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Multidrug-Resistant Tuberculosis in Patients With AIDS

Giovanni Di Perri, MD, DTM&H, PhD; Sandro Vento, MD; Angelo Cazzadori, MD, FCCP; Stefano Bonora, MD; Ercole Concia, MD
Arch Intern Med. 1995;155(13):1452-1453. doi:10.1001/archinte.1995.00430130148019.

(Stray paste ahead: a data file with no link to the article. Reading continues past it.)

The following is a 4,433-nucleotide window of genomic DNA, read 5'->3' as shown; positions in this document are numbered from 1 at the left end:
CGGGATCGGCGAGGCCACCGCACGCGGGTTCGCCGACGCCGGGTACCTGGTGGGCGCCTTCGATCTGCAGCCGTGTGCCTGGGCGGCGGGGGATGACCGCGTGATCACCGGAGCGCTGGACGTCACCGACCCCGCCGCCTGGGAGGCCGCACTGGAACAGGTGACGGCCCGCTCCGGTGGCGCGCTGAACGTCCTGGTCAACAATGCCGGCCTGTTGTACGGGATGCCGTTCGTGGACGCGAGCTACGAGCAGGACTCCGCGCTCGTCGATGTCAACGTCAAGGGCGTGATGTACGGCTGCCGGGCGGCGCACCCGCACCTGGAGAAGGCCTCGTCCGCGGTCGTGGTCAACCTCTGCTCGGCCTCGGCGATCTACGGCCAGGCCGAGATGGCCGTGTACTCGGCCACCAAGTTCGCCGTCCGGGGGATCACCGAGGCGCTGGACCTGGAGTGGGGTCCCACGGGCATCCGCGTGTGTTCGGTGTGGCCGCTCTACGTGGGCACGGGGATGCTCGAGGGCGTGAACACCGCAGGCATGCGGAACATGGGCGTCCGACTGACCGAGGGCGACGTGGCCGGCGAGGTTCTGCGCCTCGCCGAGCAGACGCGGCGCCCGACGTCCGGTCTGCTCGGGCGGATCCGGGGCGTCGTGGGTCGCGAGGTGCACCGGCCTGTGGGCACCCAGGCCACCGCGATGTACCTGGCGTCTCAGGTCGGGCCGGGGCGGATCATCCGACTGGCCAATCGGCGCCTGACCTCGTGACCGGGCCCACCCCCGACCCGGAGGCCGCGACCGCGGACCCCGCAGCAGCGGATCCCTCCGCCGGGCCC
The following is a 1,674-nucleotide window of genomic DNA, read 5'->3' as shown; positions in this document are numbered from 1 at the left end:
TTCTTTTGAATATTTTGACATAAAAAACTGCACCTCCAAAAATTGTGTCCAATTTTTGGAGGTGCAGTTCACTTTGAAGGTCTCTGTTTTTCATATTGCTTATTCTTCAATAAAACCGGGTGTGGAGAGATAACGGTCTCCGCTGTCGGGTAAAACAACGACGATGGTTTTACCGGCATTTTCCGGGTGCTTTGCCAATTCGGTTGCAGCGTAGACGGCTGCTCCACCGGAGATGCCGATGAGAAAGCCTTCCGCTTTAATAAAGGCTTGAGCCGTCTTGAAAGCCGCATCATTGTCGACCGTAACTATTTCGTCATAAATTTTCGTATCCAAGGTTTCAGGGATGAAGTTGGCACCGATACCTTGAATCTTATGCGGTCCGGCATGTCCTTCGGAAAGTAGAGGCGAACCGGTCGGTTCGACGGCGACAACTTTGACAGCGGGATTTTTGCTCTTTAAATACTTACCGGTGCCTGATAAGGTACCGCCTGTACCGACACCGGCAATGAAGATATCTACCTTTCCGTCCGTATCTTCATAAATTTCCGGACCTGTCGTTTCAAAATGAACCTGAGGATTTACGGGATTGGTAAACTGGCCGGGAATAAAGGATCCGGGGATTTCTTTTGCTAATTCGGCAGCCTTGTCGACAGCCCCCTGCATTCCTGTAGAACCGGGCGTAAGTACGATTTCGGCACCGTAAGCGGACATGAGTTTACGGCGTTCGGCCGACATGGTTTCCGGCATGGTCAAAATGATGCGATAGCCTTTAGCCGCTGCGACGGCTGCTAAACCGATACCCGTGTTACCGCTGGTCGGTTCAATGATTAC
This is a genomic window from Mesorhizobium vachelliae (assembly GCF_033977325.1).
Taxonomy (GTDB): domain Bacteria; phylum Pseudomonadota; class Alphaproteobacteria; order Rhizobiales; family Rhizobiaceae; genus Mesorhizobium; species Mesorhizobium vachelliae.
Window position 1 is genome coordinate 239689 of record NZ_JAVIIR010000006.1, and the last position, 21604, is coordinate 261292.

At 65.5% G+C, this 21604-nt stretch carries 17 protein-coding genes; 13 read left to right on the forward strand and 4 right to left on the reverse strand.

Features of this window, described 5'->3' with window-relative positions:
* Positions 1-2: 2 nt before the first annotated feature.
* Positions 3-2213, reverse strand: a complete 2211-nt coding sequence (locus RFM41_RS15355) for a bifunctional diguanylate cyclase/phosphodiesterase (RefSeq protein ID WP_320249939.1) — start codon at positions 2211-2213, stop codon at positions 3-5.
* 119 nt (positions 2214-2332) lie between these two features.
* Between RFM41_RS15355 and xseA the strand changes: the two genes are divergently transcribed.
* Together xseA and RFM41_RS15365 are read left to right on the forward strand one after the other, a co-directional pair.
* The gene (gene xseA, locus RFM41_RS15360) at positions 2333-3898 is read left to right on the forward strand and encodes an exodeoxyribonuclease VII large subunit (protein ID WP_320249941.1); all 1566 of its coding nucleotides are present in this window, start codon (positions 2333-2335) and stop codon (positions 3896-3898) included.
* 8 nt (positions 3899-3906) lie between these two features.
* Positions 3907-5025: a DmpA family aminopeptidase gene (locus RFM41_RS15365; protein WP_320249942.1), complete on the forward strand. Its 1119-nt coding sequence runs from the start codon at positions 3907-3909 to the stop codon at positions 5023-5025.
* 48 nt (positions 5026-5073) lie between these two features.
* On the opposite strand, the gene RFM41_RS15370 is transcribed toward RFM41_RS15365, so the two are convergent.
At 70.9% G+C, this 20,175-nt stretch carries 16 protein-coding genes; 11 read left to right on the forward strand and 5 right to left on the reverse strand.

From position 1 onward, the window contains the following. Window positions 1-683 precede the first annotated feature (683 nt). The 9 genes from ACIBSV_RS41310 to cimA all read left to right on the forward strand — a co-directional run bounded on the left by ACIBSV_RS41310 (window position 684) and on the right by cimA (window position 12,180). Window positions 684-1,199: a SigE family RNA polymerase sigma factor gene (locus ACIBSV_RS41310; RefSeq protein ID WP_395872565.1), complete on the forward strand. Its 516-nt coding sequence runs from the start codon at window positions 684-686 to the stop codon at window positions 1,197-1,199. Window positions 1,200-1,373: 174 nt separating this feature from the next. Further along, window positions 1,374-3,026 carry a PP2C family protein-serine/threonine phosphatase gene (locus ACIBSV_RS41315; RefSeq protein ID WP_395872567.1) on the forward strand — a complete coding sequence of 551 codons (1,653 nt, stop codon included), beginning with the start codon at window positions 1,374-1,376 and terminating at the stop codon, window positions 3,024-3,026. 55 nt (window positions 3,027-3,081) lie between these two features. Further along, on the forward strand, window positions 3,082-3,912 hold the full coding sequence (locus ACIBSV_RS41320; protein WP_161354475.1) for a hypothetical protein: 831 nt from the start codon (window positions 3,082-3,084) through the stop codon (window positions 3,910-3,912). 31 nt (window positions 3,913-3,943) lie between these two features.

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In a large retrospective study, Weltman and Rose1 found that the vast majority of multidrug-resistant (MDR) tuberculosis (TB) cases observed at a New York City hospital in the years 1991 and 1992 were diagnosed in patients with acquired immunodeficiency syndrome (AIDS). Prior episodes of nosocomial transmission of MDR TB, in which some of the patients investigated were involved, may well account for the association between AIDS and MDR TB that they described.2,3 The latter may thus be interpreted as a temporal and spatial clustering of subjects that belong to a group that is at high risk for TB. On the basis of the current literature on MDR TB, however, it seems that the association between MDR strains of Mycobacterium tuberculosis and subjects with human immunodeficiency virus (HIV) infection goes beyond both the recognized vulnerability of these patients to TB and some circumstantial episodes of exposure to such resistant


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